Elon University’s fifth annual Relay for Life fundraiser raised roughly $75,000 for American Cancer Society (ACS), according to Marisa Palumbo, the ACS community development manager for the Southeast region.
Survivors, fighters, caregivers and those who have lost their lives to cancer were honored for 12 hours straight on Friday, April 20.
“Cancer patients don’t stop because they’re tired, and for one night, neither do we,” reads Relay for Life’s website.
Forty teams of Elon organizations, including Colleges Against Cancer (CAC), sororities, fraternities, club sports, the admissions office, Inter-Residence Council, Campus Recreation and other clubs participated in the event.
“My favorite thing was probably the amount of support from other organizations,” said freshman Johanna Giordano, who lost her mother to ovarian cancer seven years ago. “I love how involved they were and I loved how each organization had a table for fundraising.”
Aside from fundraising before and during the event, the organizations participated by circling the Phoenix Activities and Recreation Center’s (PARC) interior hundreds of times, listening to attendees’ stories and cracking glow sticks in honor of those affected by cancer.
Dr. Michele Parker, who specializes in family medicine, is the mother of sophomore Mikaela Mutchler and spoke to the crowd about her experience fighting breast cancer.
“Cancer may find you, and it doesn’t care about your medical degree, and sometimes, it doesn’t care how healthy you are. … It doesn’t care how many people need you and depend on you,” she said. “Medicine is an art as much as a science. … It brought new meaning to my work as a doctor, being a patient.”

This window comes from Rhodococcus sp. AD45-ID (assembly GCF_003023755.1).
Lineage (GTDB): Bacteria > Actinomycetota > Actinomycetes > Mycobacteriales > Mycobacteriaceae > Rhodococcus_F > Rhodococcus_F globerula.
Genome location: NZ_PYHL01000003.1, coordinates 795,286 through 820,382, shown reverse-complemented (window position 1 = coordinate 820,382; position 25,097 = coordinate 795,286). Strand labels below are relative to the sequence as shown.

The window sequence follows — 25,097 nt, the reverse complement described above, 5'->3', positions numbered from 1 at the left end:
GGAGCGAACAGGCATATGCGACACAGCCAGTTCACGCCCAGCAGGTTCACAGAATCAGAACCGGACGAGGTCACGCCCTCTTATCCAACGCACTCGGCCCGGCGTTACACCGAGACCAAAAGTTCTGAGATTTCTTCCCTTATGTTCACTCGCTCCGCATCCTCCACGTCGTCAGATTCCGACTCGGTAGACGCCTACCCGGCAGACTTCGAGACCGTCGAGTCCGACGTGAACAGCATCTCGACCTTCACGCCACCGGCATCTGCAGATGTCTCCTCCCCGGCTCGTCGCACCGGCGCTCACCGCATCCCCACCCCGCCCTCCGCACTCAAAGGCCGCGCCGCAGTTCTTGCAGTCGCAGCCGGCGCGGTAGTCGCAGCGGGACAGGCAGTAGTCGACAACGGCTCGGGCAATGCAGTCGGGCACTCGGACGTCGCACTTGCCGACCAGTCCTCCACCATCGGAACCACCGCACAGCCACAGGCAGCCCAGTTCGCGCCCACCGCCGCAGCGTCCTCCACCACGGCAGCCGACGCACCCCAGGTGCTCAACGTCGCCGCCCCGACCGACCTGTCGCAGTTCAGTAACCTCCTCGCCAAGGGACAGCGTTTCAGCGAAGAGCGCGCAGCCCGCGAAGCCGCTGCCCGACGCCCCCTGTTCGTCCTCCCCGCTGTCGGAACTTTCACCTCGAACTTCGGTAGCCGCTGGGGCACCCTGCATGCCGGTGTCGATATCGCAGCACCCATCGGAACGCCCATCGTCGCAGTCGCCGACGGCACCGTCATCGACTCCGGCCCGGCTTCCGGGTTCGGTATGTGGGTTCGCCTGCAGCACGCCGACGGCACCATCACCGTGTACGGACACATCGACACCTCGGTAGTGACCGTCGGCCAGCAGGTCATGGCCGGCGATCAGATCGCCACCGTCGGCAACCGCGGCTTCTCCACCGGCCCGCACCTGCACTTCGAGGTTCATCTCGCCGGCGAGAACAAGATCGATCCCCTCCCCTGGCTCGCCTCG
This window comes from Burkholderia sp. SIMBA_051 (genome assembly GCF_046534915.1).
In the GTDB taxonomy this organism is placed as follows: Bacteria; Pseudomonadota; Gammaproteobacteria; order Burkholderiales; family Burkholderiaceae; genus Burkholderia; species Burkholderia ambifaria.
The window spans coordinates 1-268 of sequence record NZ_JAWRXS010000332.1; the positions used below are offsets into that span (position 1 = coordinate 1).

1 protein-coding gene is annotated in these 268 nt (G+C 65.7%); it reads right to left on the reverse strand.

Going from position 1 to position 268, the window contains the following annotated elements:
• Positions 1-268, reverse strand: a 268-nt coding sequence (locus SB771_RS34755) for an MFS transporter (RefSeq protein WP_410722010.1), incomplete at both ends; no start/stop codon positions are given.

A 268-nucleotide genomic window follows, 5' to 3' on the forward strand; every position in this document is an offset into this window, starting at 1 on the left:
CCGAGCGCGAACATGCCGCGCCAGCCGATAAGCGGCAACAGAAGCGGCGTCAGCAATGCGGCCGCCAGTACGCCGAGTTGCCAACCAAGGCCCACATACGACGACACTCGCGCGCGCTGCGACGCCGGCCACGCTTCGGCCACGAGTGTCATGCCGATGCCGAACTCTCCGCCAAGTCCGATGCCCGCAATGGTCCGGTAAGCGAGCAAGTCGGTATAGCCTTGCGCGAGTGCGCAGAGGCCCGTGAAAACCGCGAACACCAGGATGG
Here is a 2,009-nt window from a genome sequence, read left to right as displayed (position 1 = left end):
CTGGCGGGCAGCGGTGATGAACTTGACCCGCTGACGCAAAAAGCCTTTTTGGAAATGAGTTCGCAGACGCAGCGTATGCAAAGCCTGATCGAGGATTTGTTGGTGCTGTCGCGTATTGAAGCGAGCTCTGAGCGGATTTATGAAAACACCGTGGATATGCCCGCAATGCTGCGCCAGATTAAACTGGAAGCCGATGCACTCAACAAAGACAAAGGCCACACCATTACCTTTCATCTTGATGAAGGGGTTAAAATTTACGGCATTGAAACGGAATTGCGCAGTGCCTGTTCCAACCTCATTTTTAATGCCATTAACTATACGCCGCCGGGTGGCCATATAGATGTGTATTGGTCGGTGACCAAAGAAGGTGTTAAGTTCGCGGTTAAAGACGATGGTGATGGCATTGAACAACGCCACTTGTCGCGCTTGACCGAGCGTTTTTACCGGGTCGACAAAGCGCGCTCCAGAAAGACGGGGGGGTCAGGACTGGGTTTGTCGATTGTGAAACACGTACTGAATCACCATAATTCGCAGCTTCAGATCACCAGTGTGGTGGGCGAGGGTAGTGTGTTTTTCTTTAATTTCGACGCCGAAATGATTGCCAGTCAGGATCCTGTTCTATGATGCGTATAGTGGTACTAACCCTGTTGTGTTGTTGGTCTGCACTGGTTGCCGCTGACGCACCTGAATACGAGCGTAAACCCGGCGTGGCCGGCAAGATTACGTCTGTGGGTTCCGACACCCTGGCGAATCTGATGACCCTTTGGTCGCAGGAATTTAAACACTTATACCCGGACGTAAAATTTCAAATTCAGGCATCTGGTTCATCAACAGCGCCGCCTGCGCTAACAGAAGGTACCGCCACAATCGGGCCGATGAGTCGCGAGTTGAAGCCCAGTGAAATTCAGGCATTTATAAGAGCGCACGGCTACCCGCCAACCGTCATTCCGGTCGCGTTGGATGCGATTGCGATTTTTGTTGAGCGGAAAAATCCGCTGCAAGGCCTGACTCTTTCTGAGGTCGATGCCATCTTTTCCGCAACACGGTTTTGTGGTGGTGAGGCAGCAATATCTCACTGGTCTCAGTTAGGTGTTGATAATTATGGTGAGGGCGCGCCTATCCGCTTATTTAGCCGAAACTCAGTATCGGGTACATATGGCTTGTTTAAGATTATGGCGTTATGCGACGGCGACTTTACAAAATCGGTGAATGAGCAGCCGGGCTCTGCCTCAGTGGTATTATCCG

Fighting breast cancer also gave Parker a new perspective on life as a whole.
“What cancer teaches you is to love life,” she said. “It teaches you exactly what is precious by threatening to take it away.”
Unlike Mutchler, many attendees are not as quite as fortunate as to have a cancer survivor in their lives. Seniors Rachel Tinker and Charlotte Hinrichs both participate in Relay for Life in honor of their respective fathers who passed away during their time at Elon.
Through fundraising, Tinker made the highest individual donation at $4,500, and Hinrichs made the second highest at $2,150.
Hinrich’s favorite part of Relay for Life is the luminary ceremony. “It is a time to honor and remember those who have lost their fight to cancer, as well as a time to honor the ones who are still fighting,” she said.
“During luminaries, the lights all go off, everyone is given a glow stick and a member of exec ... says, ‘Crack your glow stick if you are here for a mother. Crack your glow stick if you are here for a father,’ and it continues with brother, sister, grandmother, grandfather, friend, neighbor, etc. ... Eventually all of the luminaries are lit up with glow sticks.”
Like Giordano, Tinker thinks Relay for Life benefits the Elon community by uniting so many students from the various organizations on campus.
“Relay is the type of event where you look around and feel surrounded by a support system. I've developed relationships with people I know I can always talk to if I'm having a rough day because they understand why,” Tinker said. “Relay also helps you to realize just how many lives cancer touches, and really motivates me to continue to fundraise and raise awareness in hopes of finding a cure.”